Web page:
By Mr John Peake, Director of the Law Clinic (University of Bristol Law School).
Kate Aubrey-Johnson writes that vulnerable children are not impressed by barristers’ textbooks. But then who would be. Certainly not the majority of young people who are drawn into the criminal justice world.
But the points she makes about the need for youth advocates to be specially trained and equipped with the communication skills needed to engage with vulnerable young people are as valid when advising the majority of young people as when representing those young people who are brought into the youth justice system.
For the first few months of my time as Director of the University of Bristol Law Clinic we were running drop in sessions initially with Creative Youth Network and then in conjunction with Kids Company. Both of these sessions operated from premises in Silver Street in the centre of Bristol but there was a marked disparity between take up. In the three months we were running sessions through Creative Youth we maybe saw two people. In contrast we would normally see at least two young people at each of the weekly Kids Company sessions. Some of the Kids Company young people continue to receive help from the Clinic. So why the difference?
So much depends as Kate says on the need to build up a strong rapport with the young people. At Creative Youth the majority of the young people using the service or supposed to be using the service congregated outside in the street. They seemed reluctant to come into the CYN premises. In contrast the Kids Company premises were teeming both with support workers and young people. The premises represented a safe haven, a place where the staff were available to help and support as needed but did not judge. Meals and soft drinks were available free of charge. The staff knew they were dealing with vulnerable young people with a multiplicity of needs and problems and did everything they could to break down any actual or perceived barriers.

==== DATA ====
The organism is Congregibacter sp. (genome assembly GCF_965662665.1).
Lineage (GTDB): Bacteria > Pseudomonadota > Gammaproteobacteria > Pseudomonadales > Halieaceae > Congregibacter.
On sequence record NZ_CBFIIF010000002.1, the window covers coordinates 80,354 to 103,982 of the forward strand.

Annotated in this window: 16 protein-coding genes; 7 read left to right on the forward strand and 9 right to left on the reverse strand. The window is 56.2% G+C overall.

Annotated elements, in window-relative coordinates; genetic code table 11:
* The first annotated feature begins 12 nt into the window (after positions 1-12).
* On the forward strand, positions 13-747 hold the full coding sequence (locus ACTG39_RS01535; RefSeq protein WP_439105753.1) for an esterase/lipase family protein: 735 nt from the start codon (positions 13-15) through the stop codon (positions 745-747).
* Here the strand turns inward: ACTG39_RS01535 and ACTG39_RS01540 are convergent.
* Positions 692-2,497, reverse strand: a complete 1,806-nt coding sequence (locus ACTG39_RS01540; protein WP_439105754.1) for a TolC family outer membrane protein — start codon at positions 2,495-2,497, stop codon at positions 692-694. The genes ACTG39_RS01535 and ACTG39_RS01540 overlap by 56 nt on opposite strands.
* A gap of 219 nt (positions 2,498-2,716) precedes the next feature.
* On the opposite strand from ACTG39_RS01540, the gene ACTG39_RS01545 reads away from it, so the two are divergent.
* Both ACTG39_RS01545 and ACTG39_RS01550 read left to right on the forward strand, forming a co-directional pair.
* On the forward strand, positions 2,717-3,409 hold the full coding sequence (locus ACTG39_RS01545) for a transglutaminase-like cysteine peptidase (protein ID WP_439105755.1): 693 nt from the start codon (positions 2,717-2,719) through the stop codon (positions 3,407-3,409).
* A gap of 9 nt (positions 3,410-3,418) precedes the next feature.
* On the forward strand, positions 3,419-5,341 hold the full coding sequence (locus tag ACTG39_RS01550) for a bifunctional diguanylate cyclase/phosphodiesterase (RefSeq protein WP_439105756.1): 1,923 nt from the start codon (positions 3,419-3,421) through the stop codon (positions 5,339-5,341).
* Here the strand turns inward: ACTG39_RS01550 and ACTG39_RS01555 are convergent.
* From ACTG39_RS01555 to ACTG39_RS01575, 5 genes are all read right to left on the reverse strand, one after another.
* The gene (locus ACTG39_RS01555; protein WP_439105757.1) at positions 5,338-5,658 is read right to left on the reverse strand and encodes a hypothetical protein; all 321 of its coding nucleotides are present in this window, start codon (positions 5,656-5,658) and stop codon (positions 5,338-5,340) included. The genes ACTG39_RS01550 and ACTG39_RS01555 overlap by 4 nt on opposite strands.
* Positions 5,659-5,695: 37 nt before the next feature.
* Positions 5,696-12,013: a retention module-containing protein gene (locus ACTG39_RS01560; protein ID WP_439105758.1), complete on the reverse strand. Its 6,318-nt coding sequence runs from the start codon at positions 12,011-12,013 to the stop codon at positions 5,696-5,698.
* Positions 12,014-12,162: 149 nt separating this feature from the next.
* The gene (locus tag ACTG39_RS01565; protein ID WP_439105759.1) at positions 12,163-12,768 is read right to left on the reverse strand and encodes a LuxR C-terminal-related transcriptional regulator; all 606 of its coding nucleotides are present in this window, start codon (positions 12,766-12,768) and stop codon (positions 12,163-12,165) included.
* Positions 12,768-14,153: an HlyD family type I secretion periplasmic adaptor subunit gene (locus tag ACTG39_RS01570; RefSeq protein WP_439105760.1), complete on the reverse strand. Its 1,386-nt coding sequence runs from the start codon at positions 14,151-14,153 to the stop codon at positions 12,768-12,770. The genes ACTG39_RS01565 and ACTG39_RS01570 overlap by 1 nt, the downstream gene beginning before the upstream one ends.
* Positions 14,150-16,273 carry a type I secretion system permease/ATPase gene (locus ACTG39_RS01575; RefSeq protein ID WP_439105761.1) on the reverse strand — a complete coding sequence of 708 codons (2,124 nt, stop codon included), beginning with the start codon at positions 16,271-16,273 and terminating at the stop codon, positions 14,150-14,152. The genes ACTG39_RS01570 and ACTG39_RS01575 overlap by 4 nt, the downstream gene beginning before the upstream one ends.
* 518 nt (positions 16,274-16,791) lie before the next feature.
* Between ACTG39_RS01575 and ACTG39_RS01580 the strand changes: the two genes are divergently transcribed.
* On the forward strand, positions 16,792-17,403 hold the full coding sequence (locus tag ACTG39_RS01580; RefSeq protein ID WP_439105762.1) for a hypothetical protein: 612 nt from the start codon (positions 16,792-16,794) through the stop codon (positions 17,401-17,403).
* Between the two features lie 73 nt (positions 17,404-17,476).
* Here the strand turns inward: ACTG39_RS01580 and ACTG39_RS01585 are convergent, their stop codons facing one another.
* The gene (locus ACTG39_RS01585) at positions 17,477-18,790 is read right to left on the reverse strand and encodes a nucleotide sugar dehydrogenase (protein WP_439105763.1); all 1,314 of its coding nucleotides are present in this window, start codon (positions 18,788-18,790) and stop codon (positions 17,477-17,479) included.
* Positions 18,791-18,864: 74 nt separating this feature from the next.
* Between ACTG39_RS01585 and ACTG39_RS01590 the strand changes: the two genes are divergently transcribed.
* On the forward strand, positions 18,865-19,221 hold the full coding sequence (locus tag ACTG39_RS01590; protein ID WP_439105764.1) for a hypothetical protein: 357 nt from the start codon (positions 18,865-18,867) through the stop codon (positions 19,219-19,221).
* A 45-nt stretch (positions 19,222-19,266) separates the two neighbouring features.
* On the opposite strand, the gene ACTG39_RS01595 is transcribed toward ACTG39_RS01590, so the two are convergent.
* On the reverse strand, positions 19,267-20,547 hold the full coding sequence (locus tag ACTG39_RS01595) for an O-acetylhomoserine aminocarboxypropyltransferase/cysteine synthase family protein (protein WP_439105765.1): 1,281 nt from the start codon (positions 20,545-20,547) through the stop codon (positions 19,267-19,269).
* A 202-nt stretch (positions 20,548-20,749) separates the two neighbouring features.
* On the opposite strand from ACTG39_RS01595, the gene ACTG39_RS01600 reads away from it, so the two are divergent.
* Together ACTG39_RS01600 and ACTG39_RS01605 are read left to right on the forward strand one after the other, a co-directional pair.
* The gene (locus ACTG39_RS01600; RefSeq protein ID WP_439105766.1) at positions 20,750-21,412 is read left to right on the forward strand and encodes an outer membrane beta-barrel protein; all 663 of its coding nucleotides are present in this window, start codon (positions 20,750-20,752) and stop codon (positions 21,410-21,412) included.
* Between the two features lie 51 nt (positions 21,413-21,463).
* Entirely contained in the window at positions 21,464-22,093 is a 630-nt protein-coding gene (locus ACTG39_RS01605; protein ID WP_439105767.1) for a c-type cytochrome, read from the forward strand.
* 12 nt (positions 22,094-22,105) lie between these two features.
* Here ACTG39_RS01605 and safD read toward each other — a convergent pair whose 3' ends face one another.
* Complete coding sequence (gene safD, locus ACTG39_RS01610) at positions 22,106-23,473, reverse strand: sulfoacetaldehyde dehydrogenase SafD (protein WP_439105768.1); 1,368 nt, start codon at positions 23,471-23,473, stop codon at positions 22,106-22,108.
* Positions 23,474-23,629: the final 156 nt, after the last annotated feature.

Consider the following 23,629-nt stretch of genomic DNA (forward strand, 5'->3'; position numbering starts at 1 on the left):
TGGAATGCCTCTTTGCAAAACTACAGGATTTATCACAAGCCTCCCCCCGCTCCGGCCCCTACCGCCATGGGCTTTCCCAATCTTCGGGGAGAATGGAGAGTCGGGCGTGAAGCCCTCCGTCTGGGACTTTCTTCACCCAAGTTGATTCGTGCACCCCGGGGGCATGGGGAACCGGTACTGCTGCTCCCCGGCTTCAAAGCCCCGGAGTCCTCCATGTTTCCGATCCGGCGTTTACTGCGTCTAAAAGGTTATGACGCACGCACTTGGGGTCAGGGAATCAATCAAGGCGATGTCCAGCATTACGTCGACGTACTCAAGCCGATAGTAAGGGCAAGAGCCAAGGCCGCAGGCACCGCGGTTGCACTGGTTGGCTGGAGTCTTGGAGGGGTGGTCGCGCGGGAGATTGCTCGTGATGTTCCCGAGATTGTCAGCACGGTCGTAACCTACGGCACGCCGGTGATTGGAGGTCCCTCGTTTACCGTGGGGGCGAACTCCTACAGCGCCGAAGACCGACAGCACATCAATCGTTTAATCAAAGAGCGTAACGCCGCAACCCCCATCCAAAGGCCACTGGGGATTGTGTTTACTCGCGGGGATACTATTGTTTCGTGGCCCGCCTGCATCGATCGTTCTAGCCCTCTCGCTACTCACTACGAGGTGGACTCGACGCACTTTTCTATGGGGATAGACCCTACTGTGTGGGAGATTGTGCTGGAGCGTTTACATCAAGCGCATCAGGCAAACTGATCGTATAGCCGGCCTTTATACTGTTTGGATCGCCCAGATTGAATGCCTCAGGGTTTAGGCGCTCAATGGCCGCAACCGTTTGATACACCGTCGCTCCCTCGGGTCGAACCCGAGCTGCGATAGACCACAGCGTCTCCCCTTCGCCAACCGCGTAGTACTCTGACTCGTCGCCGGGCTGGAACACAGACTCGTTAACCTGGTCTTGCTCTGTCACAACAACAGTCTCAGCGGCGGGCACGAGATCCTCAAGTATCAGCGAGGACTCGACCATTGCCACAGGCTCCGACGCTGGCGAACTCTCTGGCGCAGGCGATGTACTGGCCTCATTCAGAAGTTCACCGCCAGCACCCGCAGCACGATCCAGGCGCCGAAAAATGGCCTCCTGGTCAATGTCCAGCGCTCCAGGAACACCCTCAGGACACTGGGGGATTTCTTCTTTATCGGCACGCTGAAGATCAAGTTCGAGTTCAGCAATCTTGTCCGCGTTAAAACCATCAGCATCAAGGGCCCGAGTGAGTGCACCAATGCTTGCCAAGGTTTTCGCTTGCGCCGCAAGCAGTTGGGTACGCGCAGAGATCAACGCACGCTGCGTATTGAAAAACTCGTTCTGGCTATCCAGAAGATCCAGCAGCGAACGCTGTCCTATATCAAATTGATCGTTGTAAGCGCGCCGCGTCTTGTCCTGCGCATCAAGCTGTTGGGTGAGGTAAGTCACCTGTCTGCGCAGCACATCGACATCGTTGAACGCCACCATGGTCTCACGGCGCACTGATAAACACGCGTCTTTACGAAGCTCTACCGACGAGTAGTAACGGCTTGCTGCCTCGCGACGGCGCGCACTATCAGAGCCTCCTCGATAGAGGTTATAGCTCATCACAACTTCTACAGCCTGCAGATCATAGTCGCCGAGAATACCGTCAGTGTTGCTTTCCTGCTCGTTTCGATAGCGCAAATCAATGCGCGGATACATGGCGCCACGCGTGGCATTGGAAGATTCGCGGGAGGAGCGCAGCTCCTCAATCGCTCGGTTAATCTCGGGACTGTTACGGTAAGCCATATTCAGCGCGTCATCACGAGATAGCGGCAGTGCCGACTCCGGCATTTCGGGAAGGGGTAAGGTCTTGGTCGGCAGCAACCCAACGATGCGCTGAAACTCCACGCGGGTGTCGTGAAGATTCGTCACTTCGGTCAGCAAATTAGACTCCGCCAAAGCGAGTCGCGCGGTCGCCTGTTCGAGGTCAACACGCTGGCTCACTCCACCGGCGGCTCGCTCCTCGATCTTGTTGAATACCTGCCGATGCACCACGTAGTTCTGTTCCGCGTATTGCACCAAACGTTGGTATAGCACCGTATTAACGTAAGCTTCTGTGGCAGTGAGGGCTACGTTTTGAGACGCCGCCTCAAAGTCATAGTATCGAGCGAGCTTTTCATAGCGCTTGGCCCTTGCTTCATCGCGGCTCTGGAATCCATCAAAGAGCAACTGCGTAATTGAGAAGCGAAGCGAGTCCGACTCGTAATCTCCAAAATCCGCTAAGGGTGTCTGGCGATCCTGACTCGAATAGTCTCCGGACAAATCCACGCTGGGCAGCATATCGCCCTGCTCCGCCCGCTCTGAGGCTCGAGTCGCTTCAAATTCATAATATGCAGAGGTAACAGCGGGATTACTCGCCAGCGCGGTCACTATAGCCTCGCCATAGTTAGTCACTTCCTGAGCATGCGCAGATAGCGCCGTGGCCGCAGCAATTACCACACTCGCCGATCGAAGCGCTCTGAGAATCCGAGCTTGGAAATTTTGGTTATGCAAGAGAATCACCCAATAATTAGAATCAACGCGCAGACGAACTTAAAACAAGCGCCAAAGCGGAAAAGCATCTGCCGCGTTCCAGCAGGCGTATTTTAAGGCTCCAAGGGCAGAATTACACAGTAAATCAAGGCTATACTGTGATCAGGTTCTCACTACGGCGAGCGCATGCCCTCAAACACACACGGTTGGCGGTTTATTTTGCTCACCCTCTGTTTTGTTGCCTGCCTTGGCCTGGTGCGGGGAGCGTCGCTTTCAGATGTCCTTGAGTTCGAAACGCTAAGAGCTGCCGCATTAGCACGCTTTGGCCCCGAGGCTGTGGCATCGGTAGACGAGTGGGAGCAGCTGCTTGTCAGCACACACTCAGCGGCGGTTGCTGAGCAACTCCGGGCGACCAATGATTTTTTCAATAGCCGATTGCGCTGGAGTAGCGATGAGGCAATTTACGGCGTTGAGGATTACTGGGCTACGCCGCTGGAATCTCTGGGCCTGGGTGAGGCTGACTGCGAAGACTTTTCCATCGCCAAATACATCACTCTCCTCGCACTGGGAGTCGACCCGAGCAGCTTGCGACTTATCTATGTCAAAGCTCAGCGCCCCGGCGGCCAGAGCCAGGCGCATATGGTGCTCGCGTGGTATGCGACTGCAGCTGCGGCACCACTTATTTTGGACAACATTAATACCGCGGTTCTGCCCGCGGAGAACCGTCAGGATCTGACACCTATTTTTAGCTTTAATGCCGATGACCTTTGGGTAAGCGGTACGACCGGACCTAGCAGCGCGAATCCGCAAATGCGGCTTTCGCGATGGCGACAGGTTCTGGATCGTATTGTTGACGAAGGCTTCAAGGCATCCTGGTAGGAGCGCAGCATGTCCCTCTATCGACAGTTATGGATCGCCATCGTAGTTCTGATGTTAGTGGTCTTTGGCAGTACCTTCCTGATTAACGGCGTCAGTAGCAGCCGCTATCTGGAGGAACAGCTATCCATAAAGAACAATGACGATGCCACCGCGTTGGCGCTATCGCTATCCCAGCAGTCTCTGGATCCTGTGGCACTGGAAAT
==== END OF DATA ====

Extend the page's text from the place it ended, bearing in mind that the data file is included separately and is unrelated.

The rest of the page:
Early on two pieces of advice were given to us by the staff. Firstly, that the centre of Bristol (ie the Hippodrome area) represented an invisible barrier and many young people would not go beyond this and certainly would not go up Park Street. Thus if we wanted to try and help we had to go to them.
The second piece of advice arose from a meeting that two of the students had with a young person whose support worker was also present. The young person was describing her issues, a young mother who was living apart from her children and who wished to see them. She was pregnant. At one point in the meeting the young person made a comment and there was a momentary fleeting reaction by one of the students. Nothing particularly blatant but something that suggested maybe, disapproval or surprise. Perhaps the opening of their eyes slightly wider or an intake of breath. It was not clear whether this was picked up by the young person but it could have been.
After the meeting had finished the support worker took me to one side and mentioned this reaction on the part of the student and explained how potentially damaging it could have been, both in terms of the young person’s self-confidence and their confidence in the student as potential support or advisor.
The point made by the support worker was entirely correct and properly made. As advisors we need to be aware and alert to the particular situation of the individual. The skills to help people are something we try and develop within the work of the Law Clinic and the nature of the work carried out by the students involves them in meeting and assisting people who are distressed and many of whom are vulnerable.
The young people who seek help with legal problems come from a wide range of backgrounds but at all times it is important they are treated sensitively and with consideration. The role of the advisor is not to judge but to help and advise; to provide support when otherwise there might be nothing. At times this can be difficult but as a life skill, invaluable.